SD card 0 detected, interface speed: 20.0MBytes/sec SD card longest block write time: 5.1ms, max retries 0
If it responds with "SD card detected" in M122, it indicates that the Card Detect pin of the SD card is working (this is also the pin whose soldering causes the most trouble; see below).
The interface speed in the same line gives an indication of whether the processor is able to communicate with the SD card at all. It should be 20Mbytes/sec on a Duet WiFi/Ethernet, 15Mbytes/sec on a Duet Maestro, and 25Mbytes/sec on Duet 3 in standalone mode. Other numbers, eg 12Mbytes/sec, are odd and suggest an issue with the SD card. If the socket or processor is faulty but the card is detected, it usually drops to 0.2Mbytes/sec.
You can run a speed test on the SD card by sending:
M122 P104 S[file size in MB]
Speeds reported should usually be between 2 and 2.5Mbytes/sec. For example, Duet 2 WiFi - 2.23Mbytes/sec, Duet Maestro 2.42Mbytes/sec for a 10MB file.
Stuttering during printing can be caused by the SD card not supplying the motion planner with data quickly enough, another sign that the SD card may be under-performing. Run
M122 from the console, and look for "underruns" on this line:
=== DDARing === Scheduled moves: 1295584, completed moves: 1295544, StepErrors: 0, LaErrors: 0, Underruns: 80, 300
The first value isn't a warning, just an indication that the lookahead function couldn't do something with the time given. It doesn't slow down the print, but is likely not ideal. The second number is a 'prepare move' underrun, which means that the move could not be prepared in time and so the movement must wait. This is much worse than the first one. Try replacing the SD card if you get these.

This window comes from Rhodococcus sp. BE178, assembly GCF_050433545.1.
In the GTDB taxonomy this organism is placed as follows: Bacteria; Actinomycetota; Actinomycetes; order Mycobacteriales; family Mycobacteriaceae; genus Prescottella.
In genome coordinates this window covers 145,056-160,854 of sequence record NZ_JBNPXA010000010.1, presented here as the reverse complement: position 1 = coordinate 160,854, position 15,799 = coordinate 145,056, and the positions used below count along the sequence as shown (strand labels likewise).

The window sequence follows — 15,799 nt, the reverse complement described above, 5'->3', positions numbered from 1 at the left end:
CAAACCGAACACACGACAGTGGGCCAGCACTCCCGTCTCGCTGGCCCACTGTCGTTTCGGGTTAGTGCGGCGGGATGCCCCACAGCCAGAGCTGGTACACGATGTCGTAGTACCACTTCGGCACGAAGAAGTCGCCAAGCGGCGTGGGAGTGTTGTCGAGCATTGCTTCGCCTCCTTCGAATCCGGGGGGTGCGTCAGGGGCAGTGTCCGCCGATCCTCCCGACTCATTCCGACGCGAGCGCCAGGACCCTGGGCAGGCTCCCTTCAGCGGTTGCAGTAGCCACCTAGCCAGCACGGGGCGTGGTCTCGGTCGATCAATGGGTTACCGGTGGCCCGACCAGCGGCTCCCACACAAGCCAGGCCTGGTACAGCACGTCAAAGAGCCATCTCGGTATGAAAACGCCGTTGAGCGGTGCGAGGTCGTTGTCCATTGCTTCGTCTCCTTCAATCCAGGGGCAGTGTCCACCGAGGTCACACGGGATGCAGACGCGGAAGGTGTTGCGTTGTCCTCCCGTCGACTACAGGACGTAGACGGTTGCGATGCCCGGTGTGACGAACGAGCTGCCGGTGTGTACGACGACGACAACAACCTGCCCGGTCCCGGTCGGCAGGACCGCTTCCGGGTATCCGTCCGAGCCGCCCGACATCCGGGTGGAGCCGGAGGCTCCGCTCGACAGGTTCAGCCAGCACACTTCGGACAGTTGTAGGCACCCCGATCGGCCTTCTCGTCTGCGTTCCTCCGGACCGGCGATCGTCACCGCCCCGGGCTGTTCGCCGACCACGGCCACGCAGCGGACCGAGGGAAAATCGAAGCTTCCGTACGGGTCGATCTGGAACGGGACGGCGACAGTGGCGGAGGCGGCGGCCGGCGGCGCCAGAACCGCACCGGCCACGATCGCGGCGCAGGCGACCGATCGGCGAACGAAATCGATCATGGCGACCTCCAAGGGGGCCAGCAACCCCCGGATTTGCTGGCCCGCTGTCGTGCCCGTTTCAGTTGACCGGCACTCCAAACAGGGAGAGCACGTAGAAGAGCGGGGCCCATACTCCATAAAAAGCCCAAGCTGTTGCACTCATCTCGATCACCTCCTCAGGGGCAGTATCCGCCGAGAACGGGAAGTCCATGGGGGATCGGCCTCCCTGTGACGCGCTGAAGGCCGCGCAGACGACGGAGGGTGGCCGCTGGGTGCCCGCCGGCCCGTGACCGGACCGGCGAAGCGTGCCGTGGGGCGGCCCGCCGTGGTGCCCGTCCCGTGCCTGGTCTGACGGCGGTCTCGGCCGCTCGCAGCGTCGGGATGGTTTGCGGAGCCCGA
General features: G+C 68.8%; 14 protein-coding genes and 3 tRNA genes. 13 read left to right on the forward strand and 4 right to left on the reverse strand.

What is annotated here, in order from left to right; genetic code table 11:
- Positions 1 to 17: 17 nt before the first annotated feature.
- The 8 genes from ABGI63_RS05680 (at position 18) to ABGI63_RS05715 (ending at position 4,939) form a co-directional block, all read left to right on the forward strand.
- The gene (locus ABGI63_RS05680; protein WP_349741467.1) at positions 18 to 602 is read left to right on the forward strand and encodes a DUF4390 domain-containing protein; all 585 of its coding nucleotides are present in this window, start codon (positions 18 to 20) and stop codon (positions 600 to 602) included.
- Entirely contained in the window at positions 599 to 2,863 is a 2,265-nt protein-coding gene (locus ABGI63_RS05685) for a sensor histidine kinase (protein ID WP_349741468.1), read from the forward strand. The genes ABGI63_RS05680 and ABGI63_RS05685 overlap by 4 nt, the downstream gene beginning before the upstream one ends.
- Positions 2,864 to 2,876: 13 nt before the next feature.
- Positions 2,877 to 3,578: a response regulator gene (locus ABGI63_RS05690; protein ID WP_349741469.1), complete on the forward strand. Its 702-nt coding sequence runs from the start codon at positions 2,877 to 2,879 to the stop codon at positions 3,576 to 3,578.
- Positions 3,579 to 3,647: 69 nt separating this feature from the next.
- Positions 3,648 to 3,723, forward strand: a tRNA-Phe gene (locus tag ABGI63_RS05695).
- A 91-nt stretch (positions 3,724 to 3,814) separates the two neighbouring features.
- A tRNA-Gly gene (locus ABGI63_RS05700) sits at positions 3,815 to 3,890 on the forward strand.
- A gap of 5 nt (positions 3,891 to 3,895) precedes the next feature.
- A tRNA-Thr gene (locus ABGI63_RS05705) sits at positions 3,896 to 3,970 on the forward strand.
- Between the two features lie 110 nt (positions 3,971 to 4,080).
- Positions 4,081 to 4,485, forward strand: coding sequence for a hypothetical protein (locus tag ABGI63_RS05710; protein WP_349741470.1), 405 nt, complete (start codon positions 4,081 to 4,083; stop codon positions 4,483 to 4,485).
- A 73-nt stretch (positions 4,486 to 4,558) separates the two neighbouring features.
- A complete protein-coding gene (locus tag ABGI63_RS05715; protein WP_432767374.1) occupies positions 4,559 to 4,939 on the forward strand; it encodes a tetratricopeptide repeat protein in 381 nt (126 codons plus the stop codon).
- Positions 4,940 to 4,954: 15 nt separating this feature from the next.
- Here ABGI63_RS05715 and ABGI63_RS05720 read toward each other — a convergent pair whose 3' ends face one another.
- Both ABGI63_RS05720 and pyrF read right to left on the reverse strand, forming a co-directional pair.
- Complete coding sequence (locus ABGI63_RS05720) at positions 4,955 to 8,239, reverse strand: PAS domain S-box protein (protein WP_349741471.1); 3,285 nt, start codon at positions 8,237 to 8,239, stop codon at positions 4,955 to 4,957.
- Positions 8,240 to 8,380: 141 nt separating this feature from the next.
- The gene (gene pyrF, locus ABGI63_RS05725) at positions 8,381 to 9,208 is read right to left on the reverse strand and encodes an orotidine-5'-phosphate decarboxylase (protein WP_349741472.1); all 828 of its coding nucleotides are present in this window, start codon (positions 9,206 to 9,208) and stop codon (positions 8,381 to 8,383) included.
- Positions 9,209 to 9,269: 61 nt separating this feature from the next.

If those tests do not work, you can also attempt to force the SD card to unmount and mount. Any error message generated may be helpful in determining if the card is being read at all or not.
M22 to unmount, M21 to mount.
SD Card Diagnostic Test
You can run a diagnostic test on your SD card using H2Testw (Windows only).
Warning: Only 4461 of 7428 MByte tested. The media is likely to be defective. 4.3 GByte OK (9136127 sectors) 0.5 KByte DATA LOST (1 sector) Details:0 KByte overwritten (0 sectors) 0 KByte slightly changed (< 8 bit/sector, 0 sectors) 0.5 KByte corrupted (1 sector) 0 KByte aliased memory (0 sectors) First error at offset: 0x000000008123ff80 Expected: 0x04c122acee44af80 Found: 0x27a7a1cd8943af80 Reading speed: 66.8 MByte/s
SD Card Socket
Some boards have poorly soldered SD cart sockets, with the pins on the back of the socket making poor or no contact, causing erratic behaviour or unable to read the SD card at all. Boards with this issue will be replaced under warranty. The picture below shows the pins on the right are not making contact.
Check if the SD card socket is getting hot. This can be caused by a short from VIN (12 or 24V) to the 5V or 3.3V rail or a failure of the 5V or 3.3V regulator. This is usually terminal for the Duet, as the WiFi board (if fitted) and main processor may also be getting hot, due to over-voltage short circuit damage. The SD card may also be damaged, and the Duet will likely be unresponsive. See What to do if your Duet won't respond and How to destroy your Duet 2